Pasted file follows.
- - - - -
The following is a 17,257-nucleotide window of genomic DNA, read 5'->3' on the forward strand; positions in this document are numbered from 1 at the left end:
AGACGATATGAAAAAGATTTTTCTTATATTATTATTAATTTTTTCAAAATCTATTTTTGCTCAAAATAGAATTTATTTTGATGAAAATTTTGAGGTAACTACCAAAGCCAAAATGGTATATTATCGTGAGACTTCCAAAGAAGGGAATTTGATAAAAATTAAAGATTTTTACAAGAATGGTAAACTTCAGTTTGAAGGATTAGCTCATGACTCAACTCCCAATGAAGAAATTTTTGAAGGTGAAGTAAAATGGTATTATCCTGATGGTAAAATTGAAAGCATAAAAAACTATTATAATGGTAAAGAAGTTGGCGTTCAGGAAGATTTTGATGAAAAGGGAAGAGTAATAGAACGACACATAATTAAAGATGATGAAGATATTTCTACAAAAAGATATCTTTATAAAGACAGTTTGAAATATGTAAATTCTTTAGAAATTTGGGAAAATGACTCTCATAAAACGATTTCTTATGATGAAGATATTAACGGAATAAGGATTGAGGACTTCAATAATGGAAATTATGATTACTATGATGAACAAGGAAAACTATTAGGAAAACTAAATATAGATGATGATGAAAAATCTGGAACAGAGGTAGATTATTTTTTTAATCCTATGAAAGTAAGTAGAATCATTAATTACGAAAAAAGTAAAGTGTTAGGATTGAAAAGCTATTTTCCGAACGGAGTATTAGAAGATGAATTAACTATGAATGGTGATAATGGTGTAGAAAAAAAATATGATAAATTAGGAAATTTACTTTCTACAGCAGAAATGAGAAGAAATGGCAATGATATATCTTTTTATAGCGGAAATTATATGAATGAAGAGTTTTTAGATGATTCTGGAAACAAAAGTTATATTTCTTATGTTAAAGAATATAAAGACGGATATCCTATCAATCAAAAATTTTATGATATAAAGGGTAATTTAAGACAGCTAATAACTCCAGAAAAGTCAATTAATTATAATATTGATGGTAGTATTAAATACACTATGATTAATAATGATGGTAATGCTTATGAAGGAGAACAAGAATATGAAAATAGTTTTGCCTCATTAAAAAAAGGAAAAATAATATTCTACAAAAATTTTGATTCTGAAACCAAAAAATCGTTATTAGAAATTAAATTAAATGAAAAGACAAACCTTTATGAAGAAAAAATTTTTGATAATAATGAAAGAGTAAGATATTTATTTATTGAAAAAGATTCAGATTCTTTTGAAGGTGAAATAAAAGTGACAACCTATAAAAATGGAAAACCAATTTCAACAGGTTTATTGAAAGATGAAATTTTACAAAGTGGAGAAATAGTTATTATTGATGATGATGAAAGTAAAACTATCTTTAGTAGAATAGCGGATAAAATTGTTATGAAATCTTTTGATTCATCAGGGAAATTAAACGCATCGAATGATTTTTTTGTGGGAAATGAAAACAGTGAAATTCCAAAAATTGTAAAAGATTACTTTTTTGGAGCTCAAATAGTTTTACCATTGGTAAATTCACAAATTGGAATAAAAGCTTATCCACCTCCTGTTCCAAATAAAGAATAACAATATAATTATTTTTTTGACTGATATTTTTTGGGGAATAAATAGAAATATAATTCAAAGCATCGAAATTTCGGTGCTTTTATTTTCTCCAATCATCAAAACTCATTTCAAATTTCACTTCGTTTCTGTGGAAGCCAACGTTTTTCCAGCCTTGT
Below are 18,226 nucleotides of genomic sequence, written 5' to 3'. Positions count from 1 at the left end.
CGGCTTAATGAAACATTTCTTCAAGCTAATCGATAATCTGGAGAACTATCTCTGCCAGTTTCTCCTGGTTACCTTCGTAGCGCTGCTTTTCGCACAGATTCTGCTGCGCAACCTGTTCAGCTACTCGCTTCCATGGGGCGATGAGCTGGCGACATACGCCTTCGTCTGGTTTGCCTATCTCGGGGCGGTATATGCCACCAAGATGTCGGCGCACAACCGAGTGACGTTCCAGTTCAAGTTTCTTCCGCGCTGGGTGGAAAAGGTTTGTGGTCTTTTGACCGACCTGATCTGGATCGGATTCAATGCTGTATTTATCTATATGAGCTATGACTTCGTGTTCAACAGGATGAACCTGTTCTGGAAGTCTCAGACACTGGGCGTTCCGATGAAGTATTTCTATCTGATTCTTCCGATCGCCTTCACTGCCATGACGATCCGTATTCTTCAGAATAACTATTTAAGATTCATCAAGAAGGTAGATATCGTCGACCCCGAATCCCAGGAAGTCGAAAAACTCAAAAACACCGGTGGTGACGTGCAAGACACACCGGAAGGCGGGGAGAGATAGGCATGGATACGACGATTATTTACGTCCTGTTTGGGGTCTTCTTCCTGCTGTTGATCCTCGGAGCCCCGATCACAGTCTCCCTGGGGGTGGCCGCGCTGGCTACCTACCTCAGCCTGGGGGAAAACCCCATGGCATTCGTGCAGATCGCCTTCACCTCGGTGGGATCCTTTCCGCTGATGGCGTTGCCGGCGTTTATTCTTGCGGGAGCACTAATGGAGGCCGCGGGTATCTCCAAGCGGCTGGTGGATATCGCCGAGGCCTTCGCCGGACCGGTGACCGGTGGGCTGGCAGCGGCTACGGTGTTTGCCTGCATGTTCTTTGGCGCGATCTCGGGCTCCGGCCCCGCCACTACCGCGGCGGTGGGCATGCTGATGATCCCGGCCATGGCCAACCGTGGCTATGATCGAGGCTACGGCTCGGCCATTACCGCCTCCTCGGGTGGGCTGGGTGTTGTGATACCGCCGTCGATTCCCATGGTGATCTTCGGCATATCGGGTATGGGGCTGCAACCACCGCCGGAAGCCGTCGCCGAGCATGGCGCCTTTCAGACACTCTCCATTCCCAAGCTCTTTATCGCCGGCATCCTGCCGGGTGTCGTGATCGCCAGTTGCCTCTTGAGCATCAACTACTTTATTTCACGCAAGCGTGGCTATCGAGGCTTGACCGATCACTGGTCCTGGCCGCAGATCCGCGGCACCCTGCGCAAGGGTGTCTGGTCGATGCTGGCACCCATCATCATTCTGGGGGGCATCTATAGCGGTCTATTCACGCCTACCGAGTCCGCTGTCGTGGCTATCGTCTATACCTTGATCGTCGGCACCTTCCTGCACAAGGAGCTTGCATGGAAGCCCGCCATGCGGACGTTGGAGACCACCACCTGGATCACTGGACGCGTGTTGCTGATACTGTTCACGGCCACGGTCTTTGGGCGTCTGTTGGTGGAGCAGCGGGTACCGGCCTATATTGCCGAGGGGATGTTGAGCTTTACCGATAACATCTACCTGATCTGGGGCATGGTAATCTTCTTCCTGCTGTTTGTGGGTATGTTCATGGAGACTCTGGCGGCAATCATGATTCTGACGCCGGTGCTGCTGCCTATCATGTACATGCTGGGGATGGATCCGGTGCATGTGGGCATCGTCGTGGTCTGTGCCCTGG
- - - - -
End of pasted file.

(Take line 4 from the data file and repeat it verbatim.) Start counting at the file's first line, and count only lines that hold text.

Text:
CGGCTTAATGAAACATTTCTTCAAGCTAATCGATAATCTGGAGAACTATCTCTGCCAGTTTCTCCTGGTTACCTTCGTAGCGCTGCTTTTCGCACAGATTCTGCTGCGCAACCTGTTCAGCTACTCGCTTCCATGGGGCGATGAGCTGGCGACATACGCCTTCGTCTGGTTTGCCTATCTCGGGGCGGTATATGCCACCAAGATGTCGGCGCACAACCGAGTGACGTTCCAGTTCAAGTTTCTTCCGCGCTGGGTGGAAAAGGTTTGTGGTCTTTTGACCGACCTGATCTGGATCGGATTCAATGCTGTATTTATCTATATGAGCTATGACTTCGTGTTCAACAGGATGAACCTGTTCTGGAAGTCTCAGACACTGGGCGTTCCGATGAAGTATTTCTATCTGATTCTTCCGATCGCCTTCACTGCCATGACGATCCGTATTCTTCAGAATAACTATTTAAGATTCATCAAGAAGGTAGATATCGTCGACCCCGAATCCCAGGAAGTCGAAAAACTCAAAAACACCGGTGGTGACGTGCAAGACACACCGGAAGGCGGGGAGAGATAGGCATGGATACGACGATTATTTACGTCCTGTTTGGGGTCTTCTTCCTGCTGTTGATCCTCGGAGCCCCGATCACAGTCTCCCTGGGGGTGGCCGCGCTGGCTACCTACCTCAGCCTGGGGGAAAACCCCATGGCATTCGTGCAGATCGCCTTCACCTCGGTGGGATCCTTTCCGCTGATGGCGTTGCCGGCGTTTATTCTTGCGGGAGCACTAATGGAGGCCGCGGGTATCTCCAAGCGGCTGGTGGATATCGCCGAGGCCTTCGCCGGACCGGTGACCGGTGGGCTGGCAGCGGCTACGGTGTTTGCCTGCATGTTCTTTGGCGCGATCTCGGGCTCCGGCCCCGCCACTACCGCGGCGGTGGGCATGCTGATGATCCCGGCCATGGCCAACCGTGGCTATGATCGAGGCTACGGCTCGGCCATTACCGCCTCCTCGGGTGGGCTGGGTGTTGTGATACCGCCGTCGATTCCCATGGTGATCTTCGGCATATCGGGTATGGGGCTGCAACCACCGCCGGAAGCCGTCGCCGAGCATGGCGCCTTTCAGACACTCTCCATTCCCAAGCTCTTTATCGCCGGCATCCTGCCGGGTGTCGTGATCGCCAGTTGCCTCTTGAGCATCAACTACTTTATTTCACGCAAGCGTGGCTATCGAGGCTTGACCGATCACTGGTCCTGGCCGCAGATCCGCGGCACCCTGCGCAAGGGTGTCTGGTCGATGCTGGCACCCATCATCATTCTGGGGGGCATCTATAGCGGTCTATTCACGCCTACCGAGTCCGCTGTCGTGGCTATCGTCTATACCTTGATCGTCGGCACCTTCCTGCACAAGGAGCTTGCATGGAAGCCCGCCATGCGGACGTTGGAGACCACCACCTGGATCACTGGACGCGTGTTGCTGATACTGTTCACGGCCACGGTCTTTGGGCGTCTGTTGGTGGAGCAGCGGGTACCGGCCTATATTGCCGAGGGGATGTTGAGCTTTACCGATAACATCTACCTGATCTGGGGCATGGTAATCTTCTTCCTGCTGTTTGTGGGTATGTTCATGGAGACTCTGGCGGCAATCATGATTCTGACGCCGGTGCTGCTGCCTATCATGTACATGCTGGGGATGGATCCGGTGCATGTGGGCATCGTCGTGGTCTGTGCCCTGG